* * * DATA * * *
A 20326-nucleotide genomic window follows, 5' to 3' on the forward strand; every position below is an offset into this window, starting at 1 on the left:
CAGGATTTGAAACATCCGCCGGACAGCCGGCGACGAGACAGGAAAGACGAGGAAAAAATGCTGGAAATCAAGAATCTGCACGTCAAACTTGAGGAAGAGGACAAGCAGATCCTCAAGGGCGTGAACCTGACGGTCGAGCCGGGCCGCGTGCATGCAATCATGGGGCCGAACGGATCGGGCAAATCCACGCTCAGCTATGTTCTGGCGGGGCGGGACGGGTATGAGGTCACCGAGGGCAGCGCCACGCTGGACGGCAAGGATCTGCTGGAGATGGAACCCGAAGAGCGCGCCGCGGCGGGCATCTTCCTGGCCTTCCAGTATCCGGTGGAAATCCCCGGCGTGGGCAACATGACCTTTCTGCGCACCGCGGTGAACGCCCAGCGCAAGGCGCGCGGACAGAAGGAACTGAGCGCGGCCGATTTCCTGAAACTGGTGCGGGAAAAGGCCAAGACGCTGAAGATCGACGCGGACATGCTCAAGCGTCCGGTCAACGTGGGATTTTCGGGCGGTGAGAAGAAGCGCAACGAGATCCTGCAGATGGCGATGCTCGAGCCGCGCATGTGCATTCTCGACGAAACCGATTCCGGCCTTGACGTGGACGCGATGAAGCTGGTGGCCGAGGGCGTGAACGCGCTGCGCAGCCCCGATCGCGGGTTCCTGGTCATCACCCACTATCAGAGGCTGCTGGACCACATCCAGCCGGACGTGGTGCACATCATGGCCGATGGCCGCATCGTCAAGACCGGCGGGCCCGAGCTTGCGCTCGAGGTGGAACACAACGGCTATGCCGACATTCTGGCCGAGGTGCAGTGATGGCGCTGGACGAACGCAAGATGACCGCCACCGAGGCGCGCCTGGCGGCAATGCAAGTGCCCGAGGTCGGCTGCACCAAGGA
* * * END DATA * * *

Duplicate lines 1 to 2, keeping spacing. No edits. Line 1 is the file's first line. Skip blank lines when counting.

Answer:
A 20326-nucleotide genomic window follows, 5' to 3' on the forward strand; every position below is an offset into this window, starting at 1 on the left:
CAGGATTTGAAACATCCGCCGGACAGCCGGCGACGAGACAGGAAAGACGAGGAAAAAATGCTGGAAATCAAGAATCTGCACGTCAAACTTGAGGAAGAGGACAAGCAGATCCTCAAGGGCGTGAACCTGACGGTCGAGCCGGGCCGCGTGCATGCAATCATGGGGCCGAACGGATCGGGCAAATCCACGCTCAGCTATGTTCTGGCGGGGCGGGACGGGTATGAGGTCACCGAGGGCAGCGCCACGCTGGACGGCAAGGATCTGCTGGAGATGGAACCCGAAGAGCGCGCCGCGGCGGGCATCTTCCTGGCCTTCCAGTATCCGGTGGAAATCCCCGGCGTGGGCAACATGACCTTTCTGCGCACCGCGGTGAACGCCCAGCGCAAGGCGCGCGGACAGAAGGAACTGAGCGCGGCCGATTTCCTGAAACTGGTGCGGGAAAAGGCCAAGACGCTGAAGATCGACGCGGACATGCTCAAGCGTCCGGTCAACGTGGGATTTTCGGGCGGTGAGAAGAAGCGCAACGAGATCCTGCAGATGGCGATGCTCGAGCCGCGCATGTGCATTCTCGACGAAACCGATTCCGGCCTTGACGTGGACGCGATGAAGCTGGTGGCCGAGGGCGTGAACGCGCTGCGCAGCCCCGATCGCGGGTTCCTGGTCATCACCCACTATCAGAGGCTGCTGGACCACATCCAGCCGGACGTGGTGCACATCATGGCCGATGGCCGCATCGTCAAGACCGGCGGGCCCGAGCTTGCGCTCGAGGTGGAACACAACGGCTATGCCGACATTCTGGCCGAGGTGCAGTGATGGCGCTGGACGAACGCAAGATGACCGCCACCGAGGCGCGCCTGGCGGCAATGCAAGTGCCCGAGGTCGGCTGCACCAAGGA